Promoting confidence: Foreign investment continues in spite of political uncertainties

Traditionally regarded as one of the largest destinations for foreign direct investment (FDI) in Africa, Egypt ranks alongside markets like South Africa and Nigeria. Indeed, the country is particularly attractive to foreign manufacturers for its export-friendly location, as well as a range of trade agreements it has in place, and its low labour costs.

Although FDI levels have fallen heavily since the 2011 revolution, several foreign companies have committed to high-profile new investments. In addition, low valuations against the backdrop of economic and political instability represent a potential opportunity for foreign companies, ahead of a number of developments in the pipeline that could boost foreign investor confidence in the long term.

NEW INVESTORS: Although Western countries have traditionally been the most prominent investors in the country, manufacturing is seeing major investment interest from large Asian and emerging markets such as South Korea, India, Turkey and Iran.

FDI inflows into Egypt had already been declining ahead of the 2011 revolution, against the backdrop of the international financial crisis, from $11.6bn in 2007 to $6.4bn in 2010, according to figures from the United Nations Conference on Trade and Development (UNCTAD); however, they subsequently fell much more steeply against the backdrop of political and economic turmoil, to just $483m in 2011. In the first half of 2012, FDI made a significant recovery, to $2.5bn, and then-President Mohammed Morsi in October 2012 said that in the course of trips abroad in the first three months following his election in June 2012 the country had secured $20bn worth of agreements for FDI. However in February 2013, Ashraf Al Araby, then minister for planning, said that foreign investment in the first half of the 2012/13 financial year (the last six months of 2012) was close to zero, following a statement from the central bank that FDI was down 94.1% in the first quarter of the financial year. Despite the drop in FDI, foreign firms – including some major multinationals – continue to invest in the country and in manufacturing in particular, attracted by factors such as low labour costs and a large local market.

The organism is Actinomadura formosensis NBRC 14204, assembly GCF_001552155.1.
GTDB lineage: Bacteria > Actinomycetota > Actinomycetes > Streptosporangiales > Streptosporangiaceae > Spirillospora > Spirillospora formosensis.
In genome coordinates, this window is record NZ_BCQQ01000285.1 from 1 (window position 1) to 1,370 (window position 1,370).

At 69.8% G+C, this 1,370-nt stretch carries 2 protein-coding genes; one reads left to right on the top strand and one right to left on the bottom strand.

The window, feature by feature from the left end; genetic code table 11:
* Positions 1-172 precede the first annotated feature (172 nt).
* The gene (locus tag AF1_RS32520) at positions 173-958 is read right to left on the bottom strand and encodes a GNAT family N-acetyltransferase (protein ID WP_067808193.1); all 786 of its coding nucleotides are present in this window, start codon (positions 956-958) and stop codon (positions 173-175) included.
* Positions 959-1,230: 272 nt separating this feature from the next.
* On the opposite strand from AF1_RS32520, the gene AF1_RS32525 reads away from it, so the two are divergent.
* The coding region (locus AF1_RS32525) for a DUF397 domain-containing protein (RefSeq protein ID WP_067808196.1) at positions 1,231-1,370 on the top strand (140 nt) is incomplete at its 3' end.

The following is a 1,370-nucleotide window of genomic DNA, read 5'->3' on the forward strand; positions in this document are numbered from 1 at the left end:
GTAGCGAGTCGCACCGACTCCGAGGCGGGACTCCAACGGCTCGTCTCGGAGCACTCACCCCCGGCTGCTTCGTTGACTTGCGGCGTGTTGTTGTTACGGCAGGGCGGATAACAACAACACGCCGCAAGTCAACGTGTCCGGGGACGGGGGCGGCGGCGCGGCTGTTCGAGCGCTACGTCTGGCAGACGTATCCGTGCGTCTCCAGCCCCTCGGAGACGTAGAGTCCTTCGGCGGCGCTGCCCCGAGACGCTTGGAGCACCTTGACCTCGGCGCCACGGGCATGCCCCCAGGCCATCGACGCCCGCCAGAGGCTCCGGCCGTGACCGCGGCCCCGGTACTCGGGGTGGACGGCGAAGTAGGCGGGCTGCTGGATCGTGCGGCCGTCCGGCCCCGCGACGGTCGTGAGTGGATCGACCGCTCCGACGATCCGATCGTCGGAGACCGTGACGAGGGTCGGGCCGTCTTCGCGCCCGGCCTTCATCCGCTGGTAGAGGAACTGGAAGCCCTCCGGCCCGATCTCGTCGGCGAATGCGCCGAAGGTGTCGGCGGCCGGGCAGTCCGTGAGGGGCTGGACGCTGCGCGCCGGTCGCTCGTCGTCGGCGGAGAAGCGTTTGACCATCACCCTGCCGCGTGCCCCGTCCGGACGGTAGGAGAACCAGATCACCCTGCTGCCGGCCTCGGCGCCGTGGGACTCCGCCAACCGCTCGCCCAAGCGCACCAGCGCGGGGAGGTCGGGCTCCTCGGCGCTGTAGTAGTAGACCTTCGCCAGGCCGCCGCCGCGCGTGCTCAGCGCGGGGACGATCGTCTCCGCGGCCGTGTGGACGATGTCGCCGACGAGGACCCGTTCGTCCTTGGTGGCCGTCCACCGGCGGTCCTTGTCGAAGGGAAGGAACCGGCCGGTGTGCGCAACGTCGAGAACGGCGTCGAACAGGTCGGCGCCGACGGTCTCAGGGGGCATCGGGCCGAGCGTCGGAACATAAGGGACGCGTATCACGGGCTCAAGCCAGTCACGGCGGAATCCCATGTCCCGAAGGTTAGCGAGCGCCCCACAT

“The country is like no other. It has a great geographical location for trading, and 72 of the countries it trades with are done without duty fees, including the US,” Tunç Özkan, chairman of Polaris Parks, a developer of industrial parks, told OBG. An association agreement with the EU, for example, provides for the elimination of tariffs on industrial goods and the Qualified Industrial Zone (QIZ) scheme allows for duty-free export to the US under certain conditions. Overall, the country has 115 international investment agreements in place with other nations, of which 100 are bilateral investment treaties, boosting its attractiveness as an investment destination. This ranks it first in North Africa.

ELECTRONICS: One of the foreign firms investing in Egypt to have attracted the most attention in the country in recent times is South Korean electronics major Samsung, which in February 2012 announced to local media plans to establish new manufacturing facilities in Egypt – its first in the region – with a phase one investment of around LE1.8bn ($257.9m).

The long-term manufacturing fundamentals of the country are robust, Duke Park, managing director of Samsung Egypt told OBG. “Egypt is a strategically located place to serve Middle East, Africa and Europe,” said Park, explaining the attraction of the country as an investment destination. “It also has a lot of skilled workers, though we will need to provide extensive training,” he told OBG.

EMERGING SOURCE MARKETS: Developing countries, in particular several BRIC nations as well as Turkey, are emerging as important investors in Egyptian industry and manufacturing. Prominent among them is India, especially in plastics and packaging. In March 2013, Egypt’s then-minister of investment, Osama Saleh, announced during a visit to India that Egypt had secured up to $400m of investment from two companies in the South Asian nation. The first of these was a planned investment from chemicals firm Sanmar of up to $300m to double capacity at its PVC factory in Port Said, in which it has already invested around $1bn and which is aimed at serving both the domestic and Turkish markets; the firm also signed a memorandum of understanding to establish a plastics parks for small and medium-sized enterprises. Samar, which is one of more than 350 Indian firms that are currently active in Egypt, already has facilities in Port Said and Suez.